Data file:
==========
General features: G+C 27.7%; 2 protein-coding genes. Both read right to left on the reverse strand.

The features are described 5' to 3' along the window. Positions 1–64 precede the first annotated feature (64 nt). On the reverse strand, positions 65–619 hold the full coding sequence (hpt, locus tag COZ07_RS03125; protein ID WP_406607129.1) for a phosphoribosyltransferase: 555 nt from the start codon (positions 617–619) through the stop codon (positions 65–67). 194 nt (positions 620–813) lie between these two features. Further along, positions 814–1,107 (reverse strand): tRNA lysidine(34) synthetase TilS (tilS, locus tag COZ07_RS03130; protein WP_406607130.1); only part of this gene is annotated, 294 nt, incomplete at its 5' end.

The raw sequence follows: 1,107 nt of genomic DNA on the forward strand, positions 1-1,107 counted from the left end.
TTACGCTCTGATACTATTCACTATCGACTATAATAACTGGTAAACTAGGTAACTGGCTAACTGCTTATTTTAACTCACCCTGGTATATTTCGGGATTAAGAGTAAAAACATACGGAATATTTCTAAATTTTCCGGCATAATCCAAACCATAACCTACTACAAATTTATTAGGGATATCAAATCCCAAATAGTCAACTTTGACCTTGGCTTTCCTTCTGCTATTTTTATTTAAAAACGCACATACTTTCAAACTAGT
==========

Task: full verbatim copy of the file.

General features: G+C 27.7%; 2 protein-coding genes. Both read right to left on the reverse strand.

The features are described 5' to 3' along the window. Positions 1–64 precede the first annotated feature (64 nt). On the reverse strand, positions 65–619 hold the full coding sequence (hpt, locus tag COZ07_RS03125; protein ID WP_406607129.1) for a phosphoribosyltransferase: 555 nt from the start codon (positions 617–619) through the stop codon (positions 65–67). 194 nt (positions 620–813) lie between these two features. Further along, positions 814–1,107 (reverse strand): tRNA lysidine(34) synthetase TilS (tilS, locus tag COZ07_RS03130; protein WP_406607130.1); only part of this gene is annotated, 294 nt, incomplete at its 5' end.

The raw sequence follows: 1,107 nt of genomic DNA on the forward strand, positions 1-1,107 counted from the left end.
TTACGCTCTGATACTATTCACTATCGACTATAATAACTGGTAAACTAGGTAACTGGCTAACTGCTTATTTTAACTCACCCTGGTATATTTCGGGATTAAGAGTAAAAACATACGGAATATTTCTAAATTTTCCGGCATAATCCAAACCATAACCTACTACAAATTTATTAGGGATATCAAATCCCAAATAGTCAACTTTGACCTTGGCTTTCCTTCTGCTATTTTTATTTAAAAACGCACATACTTTCAAACTAGT